One Out Of Every Ten Banks Is A “Problem Bank” – FDIC Issues 56 Enforcement Actions In April 2012

The FDIC announced in a press release that 56 enforcement actions were taken against banks and individuals during April 2012.  In the previous month, the FDIC had issued 72 enforcement actions.

The FDIC enforcement actions issued in April included 14 civil money penalties, 1 prompt corrective action, 13 consent orders, 19 orders terminating previous consent and cease and desist orders and one order terminating a previous prompt corrective action notice.

The number of Problem Banks has remained stubbornly high since the start of the banking/financial crisis in 2008.  Prior to 2008, the number of problem banks was relatively small.  For example, in 2007, only 76 banks were classified as problem banks.  After 2008, the number of problem banks soared, reaching a high of 884 in December 2010.

The recently issued FDIC Quarterly Banking Profile for the first quarter of 2012 showed a decline in the number of problem banks to 772, but the total is still historically very high.  The number of problem banks currently comprise 10.5% of the 7,359 federally insured banks and savings associations.  Total assets of the problem banks total $292.1 billion as of March 31, 2012.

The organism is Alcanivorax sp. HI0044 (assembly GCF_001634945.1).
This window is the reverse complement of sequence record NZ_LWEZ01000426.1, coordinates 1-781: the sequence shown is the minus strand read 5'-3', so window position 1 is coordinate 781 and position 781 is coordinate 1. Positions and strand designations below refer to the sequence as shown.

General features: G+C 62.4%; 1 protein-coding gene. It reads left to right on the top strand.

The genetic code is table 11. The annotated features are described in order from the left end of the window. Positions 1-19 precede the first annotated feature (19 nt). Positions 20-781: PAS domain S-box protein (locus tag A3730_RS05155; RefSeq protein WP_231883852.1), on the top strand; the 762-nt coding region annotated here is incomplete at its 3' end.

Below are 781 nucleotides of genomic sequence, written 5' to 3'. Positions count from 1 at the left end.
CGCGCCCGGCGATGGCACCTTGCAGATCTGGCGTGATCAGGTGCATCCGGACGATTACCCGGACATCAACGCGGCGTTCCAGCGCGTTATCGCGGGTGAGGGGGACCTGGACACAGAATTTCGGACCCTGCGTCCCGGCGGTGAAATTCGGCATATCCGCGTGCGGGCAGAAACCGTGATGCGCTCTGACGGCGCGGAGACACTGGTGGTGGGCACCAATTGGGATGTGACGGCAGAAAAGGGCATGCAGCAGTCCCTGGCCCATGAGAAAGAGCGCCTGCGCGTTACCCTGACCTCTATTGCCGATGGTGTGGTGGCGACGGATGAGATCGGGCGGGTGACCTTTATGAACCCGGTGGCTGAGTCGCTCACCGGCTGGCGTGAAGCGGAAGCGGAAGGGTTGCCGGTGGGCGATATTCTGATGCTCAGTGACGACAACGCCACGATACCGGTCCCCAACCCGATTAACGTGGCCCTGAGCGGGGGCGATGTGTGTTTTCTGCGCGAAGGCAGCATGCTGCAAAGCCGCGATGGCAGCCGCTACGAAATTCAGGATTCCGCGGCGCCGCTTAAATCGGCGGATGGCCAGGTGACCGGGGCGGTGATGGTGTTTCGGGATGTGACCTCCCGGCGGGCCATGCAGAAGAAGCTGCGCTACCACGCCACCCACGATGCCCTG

The FDIC issues a consent order to a bank when regulators determine that the bank is operating in an “unsafe or unsound” manner.  The consent order details problem areas and directs the bank to take appropriate corrective actions.  If a bank is able to substantially address the problems cited in the consent order, the FDIC can terminate the consent order.

A prompt corrective action notice  (PCA) is a much more serious enforcement action that requires a bank to take immediate actions to address serious deficiencies in managerial and/or financial practices.  A bank that is issued a PCA is usually in serious financial difficulties and capital impaired.  A PCA is typically issued to a bank that is classified as undercapitalized, significantly undercapitalized or critically undercapitalized and operating in an “unsafe or unsound” manner.  Many banks that are issued a PCA are unable to return to minimum capital standards and wind up being closed by regulators.

Listed below are the banks and individuals that were issued enforcement actions during April for civil money penalties, consent orders and prompt corrective action notices.  The full list of FDIC enforcement actions taken can be viewed at FDIC April 2012 Enforcement Decisions and Orders.

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